Meet The Professors

by Kat Weigle

UTSA’s English department is known for attracting top-notch professorial talent. Here’s an opportunity to glimpse the personalities behind the PhDs!

Fiona McWilliam, PhD.

Dr. McWilliam is a professor of all literature American (at least through the 19th century). Like a rare pokemon, Dr. McWilliam is usually in hiding--in her office or at home--but can sometimes be spotted eating tacos or sneaking candy from other people's stashes.

Can you tell a bit about your background that we won’t find on your CV?


My dad’s from Scotland and, growing up, my family was very involved in “Scottish activities”: my brothers played in a bagpipe band and my sister and I were competitive Scottish highland dancers. My 1-year-old son already has his first teeny tiny kilt.

What is your favorite class to teach?

My field is nineteenth-century American literature, so I really enjoy teaching the American Literature to 1865 course – sometimes more than teaching specialized courses. I always try use teaching as an opportunity to learn more about my own field, so it’s oddly exciting for me to dig into unfamiliar texts and authors and broaden my own knowledge while at the same time exposing students to new (or new to them) material. I’m also finding that the longer I teach, the more passionate I become about teaching writing, which has caught me by surprise.

What kind of writing do you like to teach? Have you done any rhet/comp scholarship?


I teach writing primarily in the literature classroom, so I’m focused on having students perform textual analysis—forming arguments about the text using the text. I haven’t done any rhet/comp scholarship—instead I get to rely on Dr. Hum and Dr. Colombini for ideas and resources!

What is your favorite field of research/specific research interests?

Broadly, I study American literature before 1865. My specific field of interest is abolitionist literature, which intersects with African American literature. I think abolition is often represented as very straightforward, but it’s an incredibly fractured movement (for lack of a better word) that uses what might seem to be contradictory means to fight slavery—this is on top of infighting and secret societies formed to stop slave catchers.

I’ve recently lectured on Uncle Tom’s Cabin in an undergraduate course, and I found it surprising how many students were aceppting of the “benevolent slave owner” concept. Students seemed to want to find ways to rationalize slavery. (Maybe because we can't change that it happened?) Would you care to comment on this? Either with your own take on Uncle Tom’s Cabin or the kinds of discussions you’ve had with students?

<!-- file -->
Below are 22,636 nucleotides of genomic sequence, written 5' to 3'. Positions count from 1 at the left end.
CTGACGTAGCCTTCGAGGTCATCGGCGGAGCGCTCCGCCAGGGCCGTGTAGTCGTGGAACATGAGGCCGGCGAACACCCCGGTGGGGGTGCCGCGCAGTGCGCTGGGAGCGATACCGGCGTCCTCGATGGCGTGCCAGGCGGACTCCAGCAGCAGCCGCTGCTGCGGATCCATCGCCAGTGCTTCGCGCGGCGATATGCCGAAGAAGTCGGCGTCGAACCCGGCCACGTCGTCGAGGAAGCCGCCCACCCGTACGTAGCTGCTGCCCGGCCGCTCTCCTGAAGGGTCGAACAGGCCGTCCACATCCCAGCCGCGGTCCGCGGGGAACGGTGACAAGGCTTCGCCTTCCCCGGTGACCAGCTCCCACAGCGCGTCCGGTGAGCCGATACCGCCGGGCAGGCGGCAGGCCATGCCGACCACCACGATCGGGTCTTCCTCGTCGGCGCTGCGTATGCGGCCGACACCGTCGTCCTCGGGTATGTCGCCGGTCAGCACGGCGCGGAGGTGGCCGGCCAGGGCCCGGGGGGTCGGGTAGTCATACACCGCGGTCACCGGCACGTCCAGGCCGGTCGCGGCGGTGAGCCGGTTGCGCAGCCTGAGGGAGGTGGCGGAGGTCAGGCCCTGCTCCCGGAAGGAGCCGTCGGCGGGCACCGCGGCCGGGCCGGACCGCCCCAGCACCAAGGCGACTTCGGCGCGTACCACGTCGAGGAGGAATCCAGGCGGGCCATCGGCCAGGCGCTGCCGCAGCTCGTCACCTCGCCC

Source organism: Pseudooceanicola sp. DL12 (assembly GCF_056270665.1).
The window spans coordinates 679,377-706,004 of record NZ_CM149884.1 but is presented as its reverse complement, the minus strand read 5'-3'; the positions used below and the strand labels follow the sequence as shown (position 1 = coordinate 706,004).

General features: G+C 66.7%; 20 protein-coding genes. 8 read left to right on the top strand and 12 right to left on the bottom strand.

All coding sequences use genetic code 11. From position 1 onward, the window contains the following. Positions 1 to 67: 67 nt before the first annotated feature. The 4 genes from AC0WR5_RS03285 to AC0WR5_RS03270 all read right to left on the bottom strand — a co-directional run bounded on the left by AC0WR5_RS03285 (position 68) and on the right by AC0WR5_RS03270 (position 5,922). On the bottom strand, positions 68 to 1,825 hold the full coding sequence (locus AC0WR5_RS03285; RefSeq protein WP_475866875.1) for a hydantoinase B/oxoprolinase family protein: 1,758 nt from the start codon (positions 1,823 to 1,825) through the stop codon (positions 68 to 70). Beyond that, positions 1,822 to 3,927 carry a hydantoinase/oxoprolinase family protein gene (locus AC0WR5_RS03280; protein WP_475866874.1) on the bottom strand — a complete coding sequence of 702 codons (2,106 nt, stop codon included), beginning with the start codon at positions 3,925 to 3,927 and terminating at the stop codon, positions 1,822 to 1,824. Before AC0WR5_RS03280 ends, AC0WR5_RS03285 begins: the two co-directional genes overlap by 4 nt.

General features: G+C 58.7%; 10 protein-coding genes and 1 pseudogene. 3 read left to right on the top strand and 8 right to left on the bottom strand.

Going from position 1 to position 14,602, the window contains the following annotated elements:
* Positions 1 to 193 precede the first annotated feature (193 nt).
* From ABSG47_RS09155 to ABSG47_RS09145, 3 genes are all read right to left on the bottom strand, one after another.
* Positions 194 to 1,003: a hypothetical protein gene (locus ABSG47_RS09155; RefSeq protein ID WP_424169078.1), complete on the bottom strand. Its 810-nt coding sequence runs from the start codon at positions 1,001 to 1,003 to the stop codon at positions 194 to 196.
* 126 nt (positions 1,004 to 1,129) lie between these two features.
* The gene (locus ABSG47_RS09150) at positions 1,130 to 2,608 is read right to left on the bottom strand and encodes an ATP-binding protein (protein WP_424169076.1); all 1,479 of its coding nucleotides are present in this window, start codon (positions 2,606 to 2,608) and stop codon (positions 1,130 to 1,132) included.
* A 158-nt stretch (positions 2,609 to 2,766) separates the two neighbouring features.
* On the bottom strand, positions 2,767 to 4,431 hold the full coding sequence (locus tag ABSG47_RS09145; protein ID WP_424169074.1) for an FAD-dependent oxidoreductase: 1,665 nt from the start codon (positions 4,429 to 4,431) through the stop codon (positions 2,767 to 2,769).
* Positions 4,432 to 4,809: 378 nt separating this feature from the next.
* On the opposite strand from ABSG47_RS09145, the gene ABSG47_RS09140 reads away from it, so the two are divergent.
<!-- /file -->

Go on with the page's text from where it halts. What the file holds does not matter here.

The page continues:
I have never had an experience quite like that! For sure, it’s a curious interpretation—as absolutely fraught as UTC is, I’m not quite sure if any contemporaneous readers would have read it as a novel that rationalizes slavery. To respond seriously, though, I think that (mis)reading perhaps speaks to Stowe’s compelling use of sentimentality, as well as her avoidance of depicting Southerners/ slaveholders in a completely negative light (perhaps fearing that if she alienated them, she would only increase sectional tensions and therefore lose any hope in swaying their views). I will say that Stowe’s depiction of, for instance, the Shelby family is strategic; although the Shelbys can certainly be read as “benevolent,” their apparent “kindness” does not benefit Tom in any way: he is sold away from his wife and children and dies at the hands of Legree – meaning, Stowe shows readers that, in regards to slavery, the best case scenario is still an absolutely awful scenario. I think this same idea is replicated with Augustine St. Clare, one of the more “likeable” slave owners, and who also fails to do anything beneficial for his slaves; he plans on doing something, but feels there is ample time…and then he gets stabbed to death only a couple of pages after he comments on all the time he has to act. But I guess with any text, it’s our job to encourage students to interrogate their assumptions and look deeper into a text rather than be content with a cursory reading.

What’s your favorite space in San Antonio?

Between having a baby AND being a huge homebody, I don’t really get out much. I will say though that after spending five years in a tiny Florida college town, having a slew of restaurants and entertainment options to choose from is amazing, even overwhelming. Also, breakfast tacos have changed my life for the better.

Where is your favorite place to get breakfast tacos? This is a very important question.

I feel like this is a trick question to get me to say the wrong place! The best place is the place closest to me at the moment I want breakfast tacos (as long as it is not a Taco Bell).

Is there a literary figure you could name who had a profound impact on you personally or academically? 

This is a tough question…and I don’t think I can limit myself to one figure. I think Henry James, Emily Dickinson, Toni Morrison, Nathaniel Hawthorne are fascinating, confusing, and troubling. I just wrapped up teaching novels by Charles Chesnutt and Charles Brockden Brown, and I can’t stop thinking about their works.

Do you have a guilty pleasure, pop culture or otherwise? 

I do occasionally watch the Amazing Race (while imagining what my strategies would be when I’m on the race, ha) but I don’t have any guilt about it. Other than that, I really like Reese’s peanut butter cups.

If you were to run the Amazing Race, would you choose Dr. Ardoin as your partner, or are you willing to acknowledge that he would drag you down?

I would prefer not to.

Back to "Meet The Professors" main page

back to top